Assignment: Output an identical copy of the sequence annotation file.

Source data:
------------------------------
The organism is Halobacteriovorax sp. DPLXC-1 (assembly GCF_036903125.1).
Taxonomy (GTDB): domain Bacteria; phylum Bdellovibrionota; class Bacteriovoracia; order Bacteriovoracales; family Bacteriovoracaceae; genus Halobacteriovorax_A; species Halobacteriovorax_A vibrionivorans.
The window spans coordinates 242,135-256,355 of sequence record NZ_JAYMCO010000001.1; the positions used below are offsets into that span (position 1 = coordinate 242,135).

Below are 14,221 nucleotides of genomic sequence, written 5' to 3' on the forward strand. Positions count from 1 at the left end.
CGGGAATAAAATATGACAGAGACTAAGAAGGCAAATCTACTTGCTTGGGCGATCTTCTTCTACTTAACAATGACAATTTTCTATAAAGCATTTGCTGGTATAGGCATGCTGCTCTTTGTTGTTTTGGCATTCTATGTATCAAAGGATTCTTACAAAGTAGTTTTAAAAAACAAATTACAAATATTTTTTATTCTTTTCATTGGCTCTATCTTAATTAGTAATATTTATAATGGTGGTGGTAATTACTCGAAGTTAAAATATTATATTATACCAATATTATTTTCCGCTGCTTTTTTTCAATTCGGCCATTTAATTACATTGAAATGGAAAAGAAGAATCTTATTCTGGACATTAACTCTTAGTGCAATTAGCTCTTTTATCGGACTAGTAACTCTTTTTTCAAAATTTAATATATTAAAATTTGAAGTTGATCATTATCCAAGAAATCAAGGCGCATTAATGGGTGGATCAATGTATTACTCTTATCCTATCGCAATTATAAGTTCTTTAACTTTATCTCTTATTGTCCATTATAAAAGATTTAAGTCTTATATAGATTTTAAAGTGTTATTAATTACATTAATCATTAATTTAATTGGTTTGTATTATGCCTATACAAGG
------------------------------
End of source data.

The organism is Halobacteriovorax sp. DPLXC-1 (assembly GCF_036903125.1).
Taxonomy (GTDB): domain Bacteria; phylum Bdellovibrionota; class Bacteriovoracia; order Bacteriovoracales; family Bacteriovoracaceae; genus Halobacteriovorax_A; species Halobacteriovorax_A vibrionivorans.
The window spans coordinates 242,135-256,355 of sequence record NZ_JAYMCO010000001.1; the positions used below are offsets into that span (position 1 = coordinate 242,135).

Below are 14,221 nucleotides of genomic sequence, written 5' to 3' on the forward strand. Positions count from 1 at the left end.
CGGGAATAAAATATGACAGAGACTAAGAAGGCAAATCTACTTGCTTGGGCGATCTTCTTCTACTTAACAATGACAATTTTCTATAAAGCATTTGCTGGTATAGGCATGCTGCTCTTTGTTGTTTTGGCATTCTATGTATCAAAGGATTCTTACAAAGTAGTTTTAAAAAACAAATTACAAATATTTTTTATTCTTTTCATTGGCTCTATCTTAATTAGTAATATTTATAATGGTGGTGGTAATTACTCGAAGTTAAAATATTATATTATACCAATATTATTTTCCGCTGCTTTTTTTCAATTCGGCCATTTAATTACATTGAAATGGAAAAGAAGAATCTTATTCTGGACATTAACTCTTAGTGCAATTAGCTCTTTTATCGGACTAGTAACTCTTTTTTCAAAATTTAATATATTAAAATTTGAAGTTGATCATTATCCAAGAAATCAAGGCGCATTAATGGGTGGATCAATGTATTACTCTTATCCTATCGCAATTATAAGTTCTTTAACTTTATCTCTTATTGTCCATTATAAAAGATTTAAGTCTTATATAGATTTTAAAGTGTTATTAATTACATTAATCATTAATTTAATTGGTTTGTATTATGCCTATACAAGG